My summary of the various information sources would go something like:
Light outside the range 400 to 700 nm is less useful.
As all the light shown below is in the 400-700 range you are not spoilt for choice.
All light in the range is useful but
that in the middle may be somewhat less so
that at the right hand end may perhaps be slightly more so
There are many options for electric chainsaws. I have owned a handful over the years and all have underperformed, but that is to be expected with the exceedingly low prices on the units.
Chain brake- Required in my mind.
Kickback/pull-in teeth- These are the aggressive steal teeth below the bar that are more important than they seem, provide ...
Depending where you are, you often have a minimum burial depth, which in my area depends on how you protect the cable. Pouring concrete around/over it reduces the depth it needs to be buried to.
As for the digging, it depends on the amount of trench and you.
Step zero - contact the local "call before you dig", "dig-safe", "blue stake" or whatever the ...
You have to call the utility to get a locate on the lines. Every electrical utility can have different standards.
Practically speaking, if you gently hand dig you should not have a problem. If you do so you take all the potential risk for accidents and mishaps so this is why I recommend using the free locate services that many utilities offer.
I've planted right over the top of mine, and many people in my neighborhood do. For my plantings near the lovely green box, I hand dug down about a foot and never saw any sign of wires. For the foundation plantings I put in near my house, I accidentally unburied a pvc pipe with wires that was about 2 inches under the surface. Since I was digging with a hand ...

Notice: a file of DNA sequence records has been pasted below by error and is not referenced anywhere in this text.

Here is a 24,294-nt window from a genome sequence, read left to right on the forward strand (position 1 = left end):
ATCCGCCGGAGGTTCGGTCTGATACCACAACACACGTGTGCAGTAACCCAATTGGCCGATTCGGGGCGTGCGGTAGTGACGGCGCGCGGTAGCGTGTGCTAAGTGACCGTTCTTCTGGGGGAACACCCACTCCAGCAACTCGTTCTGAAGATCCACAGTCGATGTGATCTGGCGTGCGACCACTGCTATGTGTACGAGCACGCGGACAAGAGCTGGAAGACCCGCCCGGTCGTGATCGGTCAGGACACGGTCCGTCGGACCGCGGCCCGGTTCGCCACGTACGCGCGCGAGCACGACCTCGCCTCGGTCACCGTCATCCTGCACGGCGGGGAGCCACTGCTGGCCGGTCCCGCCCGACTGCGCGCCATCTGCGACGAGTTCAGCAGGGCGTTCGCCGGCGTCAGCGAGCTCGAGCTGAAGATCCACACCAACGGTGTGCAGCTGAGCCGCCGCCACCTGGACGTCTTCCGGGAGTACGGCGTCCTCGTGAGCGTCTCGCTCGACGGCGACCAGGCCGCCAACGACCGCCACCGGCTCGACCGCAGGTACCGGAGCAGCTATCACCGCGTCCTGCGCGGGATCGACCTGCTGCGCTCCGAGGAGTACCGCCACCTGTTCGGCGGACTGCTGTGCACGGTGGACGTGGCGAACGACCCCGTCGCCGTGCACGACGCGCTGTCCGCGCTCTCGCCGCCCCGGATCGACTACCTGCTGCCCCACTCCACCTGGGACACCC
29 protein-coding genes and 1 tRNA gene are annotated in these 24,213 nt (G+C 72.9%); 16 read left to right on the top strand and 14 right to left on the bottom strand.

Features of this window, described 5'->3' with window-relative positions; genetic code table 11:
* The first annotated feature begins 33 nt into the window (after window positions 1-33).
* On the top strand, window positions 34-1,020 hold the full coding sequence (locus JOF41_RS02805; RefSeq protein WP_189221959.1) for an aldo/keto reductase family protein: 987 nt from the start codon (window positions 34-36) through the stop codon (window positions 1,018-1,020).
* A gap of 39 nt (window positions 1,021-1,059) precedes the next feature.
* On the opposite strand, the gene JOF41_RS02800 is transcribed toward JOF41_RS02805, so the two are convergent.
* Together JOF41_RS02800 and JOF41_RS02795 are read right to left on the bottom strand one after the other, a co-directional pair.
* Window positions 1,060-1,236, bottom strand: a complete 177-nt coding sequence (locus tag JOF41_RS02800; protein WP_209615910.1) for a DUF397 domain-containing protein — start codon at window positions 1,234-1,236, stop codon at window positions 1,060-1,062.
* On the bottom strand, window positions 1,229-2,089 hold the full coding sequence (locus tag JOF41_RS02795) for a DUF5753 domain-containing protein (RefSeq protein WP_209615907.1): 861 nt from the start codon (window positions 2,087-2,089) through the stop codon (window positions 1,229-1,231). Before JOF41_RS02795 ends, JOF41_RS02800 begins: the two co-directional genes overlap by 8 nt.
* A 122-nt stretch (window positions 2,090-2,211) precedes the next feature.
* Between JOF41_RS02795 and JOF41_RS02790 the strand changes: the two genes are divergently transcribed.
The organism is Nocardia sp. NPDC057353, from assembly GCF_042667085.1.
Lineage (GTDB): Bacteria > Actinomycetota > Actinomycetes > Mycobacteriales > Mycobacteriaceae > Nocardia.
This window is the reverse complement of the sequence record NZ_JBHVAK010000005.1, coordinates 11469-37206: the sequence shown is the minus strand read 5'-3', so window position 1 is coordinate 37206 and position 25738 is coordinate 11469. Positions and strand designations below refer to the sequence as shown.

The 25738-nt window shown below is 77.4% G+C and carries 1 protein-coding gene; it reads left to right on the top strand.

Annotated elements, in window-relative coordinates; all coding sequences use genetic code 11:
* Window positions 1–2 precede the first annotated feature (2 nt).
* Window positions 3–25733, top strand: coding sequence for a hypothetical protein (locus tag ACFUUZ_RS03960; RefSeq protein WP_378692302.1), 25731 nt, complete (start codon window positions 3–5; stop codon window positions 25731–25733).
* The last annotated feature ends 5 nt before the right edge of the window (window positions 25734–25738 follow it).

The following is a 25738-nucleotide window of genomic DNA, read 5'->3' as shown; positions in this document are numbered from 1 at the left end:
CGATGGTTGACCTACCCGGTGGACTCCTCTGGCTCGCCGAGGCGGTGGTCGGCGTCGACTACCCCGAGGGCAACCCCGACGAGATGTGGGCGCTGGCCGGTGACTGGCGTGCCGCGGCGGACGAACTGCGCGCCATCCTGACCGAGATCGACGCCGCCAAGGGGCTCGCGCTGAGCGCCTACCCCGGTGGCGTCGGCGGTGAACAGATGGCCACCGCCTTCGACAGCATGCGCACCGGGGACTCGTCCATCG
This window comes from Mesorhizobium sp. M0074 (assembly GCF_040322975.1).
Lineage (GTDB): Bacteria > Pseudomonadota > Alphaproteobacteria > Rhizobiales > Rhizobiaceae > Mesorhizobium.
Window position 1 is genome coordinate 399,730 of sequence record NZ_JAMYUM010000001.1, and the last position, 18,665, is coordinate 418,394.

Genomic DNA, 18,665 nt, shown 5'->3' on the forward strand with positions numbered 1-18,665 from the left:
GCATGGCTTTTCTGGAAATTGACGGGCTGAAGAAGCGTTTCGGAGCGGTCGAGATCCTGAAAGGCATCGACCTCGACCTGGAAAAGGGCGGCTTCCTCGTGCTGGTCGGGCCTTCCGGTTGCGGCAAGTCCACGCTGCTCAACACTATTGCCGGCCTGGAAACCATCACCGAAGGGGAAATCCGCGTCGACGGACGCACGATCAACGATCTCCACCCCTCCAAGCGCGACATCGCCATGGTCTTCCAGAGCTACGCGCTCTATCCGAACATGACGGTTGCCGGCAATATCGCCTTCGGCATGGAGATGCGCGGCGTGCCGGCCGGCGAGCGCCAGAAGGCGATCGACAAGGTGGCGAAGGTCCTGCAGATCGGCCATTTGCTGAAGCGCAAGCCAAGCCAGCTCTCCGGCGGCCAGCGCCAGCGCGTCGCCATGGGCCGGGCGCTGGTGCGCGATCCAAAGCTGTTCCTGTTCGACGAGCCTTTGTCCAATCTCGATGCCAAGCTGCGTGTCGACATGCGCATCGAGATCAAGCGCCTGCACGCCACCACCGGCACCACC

If you want more light from the same florescent fixture, you will need a new ballast (power supply from "wall power" to "bulb power") as well as a new bulb. At which point a whole new fixture might make more sense.
Not having fiddled with 18" bulbs any time recently I'll leave the question of exactly what you might replace it with to others.
These days ...
I have a little bit of experience with this now. So, I thought I'd post my results, so far. I haven't had much to work with besides Hulda Clark zappers, though (and they're not what other people have used; Hulda Clark zappers use specific frequencies with square waves and a positive offset; they usually are powered by 9v batteries; they're what I have; so, ...
Electroculture is the keyword you want.
It was big in the 70's. As you already know, there were positive and negative results.
plant growth electroculture
Google Scholar plant growth electroculture
I've never tried it, so can't address the question of 'what really works, and for what plants?', but this should let you find the ...
You'd basically have to rebuild the tool from the ground up. It would be easier to stick a drill/spacer system on an already powered motorized machine.
What I find is that if the soil is properly worked and smoothed, these manual seeders work quite well. I use one that is almost 40 years old. And if you're working an area too large for that to be practical,...